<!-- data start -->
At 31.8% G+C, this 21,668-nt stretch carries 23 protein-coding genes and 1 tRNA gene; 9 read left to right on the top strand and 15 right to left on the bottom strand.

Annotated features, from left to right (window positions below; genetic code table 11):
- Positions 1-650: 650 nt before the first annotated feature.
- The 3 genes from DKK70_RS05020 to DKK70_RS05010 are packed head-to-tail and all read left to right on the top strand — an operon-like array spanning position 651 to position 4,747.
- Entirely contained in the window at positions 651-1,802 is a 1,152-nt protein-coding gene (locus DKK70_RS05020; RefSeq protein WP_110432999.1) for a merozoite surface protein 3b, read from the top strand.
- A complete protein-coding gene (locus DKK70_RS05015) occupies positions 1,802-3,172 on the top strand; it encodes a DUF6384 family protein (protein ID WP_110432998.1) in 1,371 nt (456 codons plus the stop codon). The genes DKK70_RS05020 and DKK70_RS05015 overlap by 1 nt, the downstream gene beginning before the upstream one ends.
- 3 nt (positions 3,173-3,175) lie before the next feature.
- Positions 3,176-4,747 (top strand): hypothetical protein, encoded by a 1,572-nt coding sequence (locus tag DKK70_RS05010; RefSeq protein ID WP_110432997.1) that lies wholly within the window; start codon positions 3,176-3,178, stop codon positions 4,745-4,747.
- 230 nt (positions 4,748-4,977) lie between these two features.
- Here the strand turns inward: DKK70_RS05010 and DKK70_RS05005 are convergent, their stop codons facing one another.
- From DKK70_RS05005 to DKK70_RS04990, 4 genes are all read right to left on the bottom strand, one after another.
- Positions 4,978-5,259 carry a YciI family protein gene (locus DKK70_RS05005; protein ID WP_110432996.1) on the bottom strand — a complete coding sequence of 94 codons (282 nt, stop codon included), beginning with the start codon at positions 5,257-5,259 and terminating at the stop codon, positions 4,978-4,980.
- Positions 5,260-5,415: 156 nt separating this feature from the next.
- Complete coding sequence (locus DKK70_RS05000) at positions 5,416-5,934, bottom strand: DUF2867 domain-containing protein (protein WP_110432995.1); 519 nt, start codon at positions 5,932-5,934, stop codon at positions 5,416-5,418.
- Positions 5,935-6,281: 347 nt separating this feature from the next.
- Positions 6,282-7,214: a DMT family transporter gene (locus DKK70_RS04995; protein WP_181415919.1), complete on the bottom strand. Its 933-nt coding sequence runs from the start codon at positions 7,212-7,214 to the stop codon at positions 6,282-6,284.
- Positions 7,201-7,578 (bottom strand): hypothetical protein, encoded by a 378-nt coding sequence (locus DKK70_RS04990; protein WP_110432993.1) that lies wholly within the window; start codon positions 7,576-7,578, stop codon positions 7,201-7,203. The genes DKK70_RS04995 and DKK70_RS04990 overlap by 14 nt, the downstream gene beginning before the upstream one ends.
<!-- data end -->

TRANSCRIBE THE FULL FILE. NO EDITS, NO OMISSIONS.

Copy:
At 31.8% G+C, this 21,668-nt stretch carries 23 protein-coding genes and 1 tRNA gene; 9 read left to right on the top strand and 15 right to left on the bottom strand.

Annotated features, from left to right (window positions below; genetic code table 11):
- Positions 1-650: 650 nt before the first annotated feature.
- The 3 genes from DKK70_RS05020 to DKK70_RS05010 are packed head-to-tail and all read left to right on the top strand — an operon-like array spanning position 651 to position 4,747.
- Entirely contained in the window at positions 651-1,802 is a 1,152-nt protein-coding gene (locus DKK70_RS05020; RefSeq protein WP_110432999.1) for a merozoite surface protein 3b, read from the top strand.
- A complete protein-coding gene (locus DKK70_RS05015) occupies positions 1,802-3,172 on the top strand; it encodes a DUF6384 family protein (protein ID WP_110432998.1) in 1,371 nt (456 codons plus the stop codon). The genes DKK70_RS05020 and DKK70_RS05015 overlap by 1 nt, the downstream gene beginning before the upstream one ends.
- 3 nt (positions 3,173-3,175) lie before the next feature.
- Positions 3,176-4,747 (top strand): hypothetical protein, encoded by a 1,572-nt coding sequence (locus tag DKK70_RS05010; RefSeq protein ID WP_110432997.1) that lies wholly within the window; start codon positions 3,176-3,178, stop codon positions 4,745-4,747.
- 230 nt (positions 4,748-4,977) lie between these two features.
- Here the strand turns inward: DKK70_RS05010 and DKK70_RS05005 are convergent, their stop codons facing one another.
- From DKK70_RS05005 to DKK70_RS04990, 4 genes are all read right to left on the bottom strand, one after another.
- Positions 4,978-5,259 carry a YciI family protein gene (locus DKK70_RS05005; protein ID WP_110432996.1) on the bottom strand — a complete coding sequence of 94 codons (282 nt, stop codon included), beginning with the start codon at positions 5,257-5,259 and terminating at the stop codon, positions 4,978-4,980.
- Positions 5,260-5,415: 156 nt separating this feature from the next.
- Complete coding sequence (locus DKK70_RS05000) at positions 5,416-5,934, bottom strand: DUF2867 domain-containing protein (protein WP_110432995.1); 519 nt, start codon at positions 5,932-5,934, stop codon at positions 5,416-5,418.
- Positions 5,935-6,281: 347 nt separating this feature from the next.
- Positions 6,282-7,214: a DMT family transporter gene (locus DKK70_RS04995; protein WP_181415919.1), complete on the bottom strand. Its 933-nt coding sequence runs from the start codon at positions 7,212-7,214 to the stop codon at positions 6,282-6,284.
- Positions 7,201-7,578 (bottom strand): hypothetical protein, encoded by a 378-nt coding sequence (locus DKK70_RS04990; protein WP_110432993.1) that lies wholly within the window; start codon positions 7,576-7,578, stop codon positions 7,201-7,203. The genes DKK70_RS04995 and DKK70_RS04990 overlap by 14 nt, the downstream gene beginning before the upstream one ends.